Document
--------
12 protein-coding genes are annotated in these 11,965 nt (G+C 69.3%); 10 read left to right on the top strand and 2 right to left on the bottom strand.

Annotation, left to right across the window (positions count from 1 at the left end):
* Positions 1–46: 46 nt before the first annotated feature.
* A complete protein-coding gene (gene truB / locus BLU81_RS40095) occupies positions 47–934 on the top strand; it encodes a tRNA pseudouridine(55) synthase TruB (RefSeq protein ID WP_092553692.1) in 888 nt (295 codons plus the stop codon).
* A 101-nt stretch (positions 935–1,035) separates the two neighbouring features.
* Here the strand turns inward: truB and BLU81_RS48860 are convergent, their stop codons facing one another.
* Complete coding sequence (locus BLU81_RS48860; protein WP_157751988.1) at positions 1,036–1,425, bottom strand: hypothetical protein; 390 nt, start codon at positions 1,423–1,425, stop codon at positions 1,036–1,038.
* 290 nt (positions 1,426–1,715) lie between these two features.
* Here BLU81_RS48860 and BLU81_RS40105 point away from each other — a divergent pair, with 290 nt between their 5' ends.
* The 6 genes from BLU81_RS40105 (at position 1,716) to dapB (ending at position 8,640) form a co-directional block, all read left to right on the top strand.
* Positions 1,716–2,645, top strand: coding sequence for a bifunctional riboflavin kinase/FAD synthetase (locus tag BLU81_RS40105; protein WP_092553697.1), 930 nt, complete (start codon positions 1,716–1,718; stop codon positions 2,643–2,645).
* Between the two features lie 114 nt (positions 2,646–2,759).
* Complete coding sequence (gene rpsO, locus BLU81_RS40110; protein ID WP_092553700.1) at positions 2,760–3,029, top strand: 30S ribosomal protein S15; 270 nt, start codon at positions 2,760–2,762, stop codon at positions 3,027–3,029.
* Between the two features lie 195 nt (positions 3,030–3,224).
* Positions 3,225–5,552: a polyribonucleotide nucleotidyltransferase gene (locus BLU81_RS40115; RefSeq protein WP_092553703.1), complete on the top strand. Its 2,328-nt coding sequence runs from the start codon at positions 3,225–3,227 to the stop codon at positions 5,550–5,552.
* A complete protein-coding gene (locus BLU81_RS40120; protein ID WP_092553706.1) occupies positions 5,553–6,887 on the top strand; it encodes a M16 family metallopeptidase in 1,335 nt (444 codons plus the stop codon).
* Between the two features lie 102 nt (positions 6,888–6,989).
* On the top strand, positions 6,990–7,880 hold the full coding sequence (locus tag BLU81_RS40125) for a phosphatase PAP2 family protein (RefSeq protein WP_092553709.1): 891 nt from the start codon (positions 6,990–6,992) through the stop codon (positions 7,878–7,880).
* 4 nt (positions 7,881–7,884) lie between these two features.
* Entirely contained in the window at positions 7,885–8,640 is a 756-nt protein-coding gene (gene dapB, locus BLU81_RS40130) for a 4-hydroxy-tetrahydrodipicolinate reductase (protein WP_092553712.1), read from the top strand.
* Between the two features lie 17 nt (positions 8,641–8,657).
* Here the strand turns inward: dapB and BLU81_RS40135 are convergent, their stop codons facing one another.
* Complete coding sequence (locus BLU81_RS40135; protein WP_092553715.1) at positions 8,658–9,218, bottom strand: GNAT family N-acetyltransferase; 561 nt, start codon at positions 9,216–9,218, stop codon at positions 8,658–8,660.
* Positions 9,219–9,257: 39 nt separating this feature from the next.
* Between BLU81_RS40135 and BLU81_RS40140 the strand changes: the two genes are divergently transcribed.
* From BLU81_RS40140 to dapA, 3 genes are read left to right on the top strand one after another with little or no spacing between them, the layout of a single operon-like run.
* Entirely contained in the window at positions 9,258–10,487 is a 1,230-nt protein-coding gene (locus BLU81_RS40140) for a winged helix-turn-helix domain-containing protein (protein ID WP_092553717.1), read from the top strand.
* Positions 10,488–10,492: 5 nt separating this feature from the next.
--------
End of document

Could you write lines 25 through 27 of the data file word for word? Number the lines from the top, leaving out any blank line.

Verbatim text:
* Between BLU81_RS40135 and BLU81_RS40140 the strand changes: the two genes are divergently transcribed.
* From BLU81_RS40140 to dapA, 3 genes are read left to right on the top strand one after another with little or no spacing between them, the layout of a single operon-like run.
* Entirely contained in the window at positions 9,258–10,487 is a 1,230-nt protein-coding gene (locus BLU81_RS40140) for a winged helix-turn-helix domain-containing protein (protein ID WP_092553717.1), read from the top strand.